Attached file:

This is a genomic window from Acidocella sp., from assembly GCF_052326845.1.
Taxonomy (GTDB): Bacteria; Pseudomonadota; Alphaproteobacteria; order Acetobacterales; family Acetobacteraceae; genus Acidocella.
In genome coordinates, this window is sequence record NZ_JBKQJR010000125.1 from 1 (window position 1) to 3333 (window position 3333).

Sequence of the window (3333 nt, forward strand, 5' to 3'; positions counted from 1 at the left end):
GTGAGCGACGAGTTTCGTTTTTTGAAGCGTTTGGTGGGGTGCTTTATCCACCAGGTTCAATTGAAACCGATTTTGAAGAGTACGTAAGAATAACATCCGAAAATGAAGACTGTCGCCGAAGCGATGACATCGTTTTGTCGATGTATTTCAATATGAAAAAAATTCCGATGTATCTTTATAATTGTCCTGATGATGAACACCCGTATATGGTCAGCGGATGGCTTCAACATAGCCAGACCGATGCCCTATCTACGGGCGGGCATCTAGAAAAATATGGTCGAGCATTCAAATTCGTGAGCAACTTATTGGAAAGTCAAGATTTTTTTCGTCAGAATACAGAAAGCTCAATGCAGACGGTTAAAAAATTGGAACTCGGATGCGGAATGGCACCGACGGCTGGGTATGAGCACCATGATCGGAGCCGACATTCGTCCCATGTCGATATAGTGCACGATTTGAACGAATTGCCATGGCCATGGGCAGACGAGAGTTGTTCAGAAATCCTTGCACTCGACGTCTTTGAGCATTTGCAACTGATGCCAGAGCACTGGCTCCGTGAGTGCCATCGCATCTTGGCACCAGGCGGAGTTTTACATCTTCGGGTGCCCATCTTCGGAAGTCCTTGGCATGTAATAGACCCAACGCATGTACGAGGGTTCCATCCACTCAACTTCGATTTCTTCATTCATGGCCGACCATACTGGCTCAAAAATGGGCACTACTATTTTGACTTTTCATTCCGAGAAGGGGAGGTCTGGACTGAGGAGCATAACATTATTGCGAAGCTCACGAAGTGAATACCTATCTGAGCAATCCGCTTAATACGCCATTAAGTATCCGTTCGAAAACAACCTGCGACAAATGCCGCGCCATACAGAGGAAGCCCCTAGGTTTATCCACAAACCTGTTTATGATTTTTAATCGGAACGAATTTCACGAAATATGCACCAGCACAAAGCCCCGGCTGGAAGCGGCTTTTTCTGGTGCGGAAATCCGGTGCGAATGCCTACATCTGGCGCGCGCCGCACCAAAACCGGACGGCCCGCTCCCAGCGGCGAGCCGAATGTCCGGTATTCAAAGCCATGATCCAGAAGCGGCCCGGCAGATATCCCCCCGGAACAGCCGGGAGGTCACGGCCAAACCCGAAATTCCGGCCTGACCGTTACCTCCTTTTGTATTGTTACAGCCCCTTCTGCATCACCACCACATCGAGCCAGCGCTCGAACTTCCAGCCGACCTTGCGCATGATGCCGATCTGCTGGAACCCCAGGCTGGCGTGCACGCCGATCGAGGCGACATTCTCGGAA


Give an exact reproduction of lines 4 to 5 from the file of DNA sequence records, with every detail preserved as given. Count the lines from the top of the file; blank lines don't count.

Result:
Sequence of the window (3333 nt, forward strand, 5' to 3'; positions counted from 1 at the left end):
GTGAGCGACGAGTTTCGTTTTTTGAAGCGTTTGGTGGGGTGCTTTATCCACCAGGTTCAATTGAAACCGATTTTGAAGAGTACGTAAGAATAACATCCGAAAATGAAGACTGTCGCCGAAGCGATGACATCGTTTTGTCGATGTATTTCAATATGAAAAAAATTCCGATGTATCTTTATAATTGTCCTGATGATGAACACCCGTATATGGTCAGCGGATGGCTTCAACATAGCCAGACCGATGCCCTATCTACGGGCGGGCATCTAGAAAAATATGGTCGAGCATTCAAATTCGTGAGCAACTTATTGGAAAGTCAAGATTTTTTTCGTCAGAATACAGAAAGCTCAATGCAGACGGTTAAAAAATTGGAACTCGGATGCGGAATGGCACCGACGGCTGGGTATGAGCACCATGATCGGAGCCGACATTCGTCCCATGTCGATATAGTGCACGATTTGAACGAATTGCCATGGCCATGGGCAGACGAGAGTTGTTCAGAAATCCTTGCACTCGACGTCTTTGAGCATTTGCAACTGATGCCAGAGCACTGGCTCCGTGAGTGCCATCGCATCTTGGCACCAGGCGGAGTTTTACATCTTCGGGTGCCCATCTTCGGAAGTCCTTGGCATGTAATAGACCCAACGCATGTACGAGGGTTCCATCCACTCAACTTCGATTTCTTCATTCATGGCCGACCATACTGGCTCAAAAATGGGCACTACTATTTTGACTTTTCATTCCGAGAAGGGGAGGTCTGGACTGAGGAGCATAACATTATTGCGAAGCTCACGAAGTGAATACCTATCTGAGCAATCCGCTTAATACGCCATTAAGTATCCGTTCGAAAACAACCTGCGACAAATGCCGCGCCATACAGAGGAAGCCCCTAGGTTTATCCACAAACCTGTTTATGATTTTTAATCGGAACGAATTTCACGAAATATGCACCAGCACAAAGCCCCGGCTGGAAGCGGCTTTTTCTGGTGCGGAAATCCGGTGCGAATGCCTACATCTGGCGCGCGCCGCACCAAAACCGGACGGCCCGCTCCCAGCGGCGAGCCGAATGTCCGGTATTCAAAGCCATGATCCAGAAGCGGCCCGGCAGATATCCCCCCGGAACAGCCGGGAGGTCACGGCCAAACCCGAAATTCCGGCCTGACCGTTACCTCCTTTTGTATTGTTACAGCCCCTTCTGCATCACCACCACATCGAGCCAGCGCTCGAACTTCCAGCCGACCTTGCGCATGATGCCGATCTGCTGGAACCCCAGGCTGGCGTGCACGCCGATCGAGGCGACATTCTCGGAA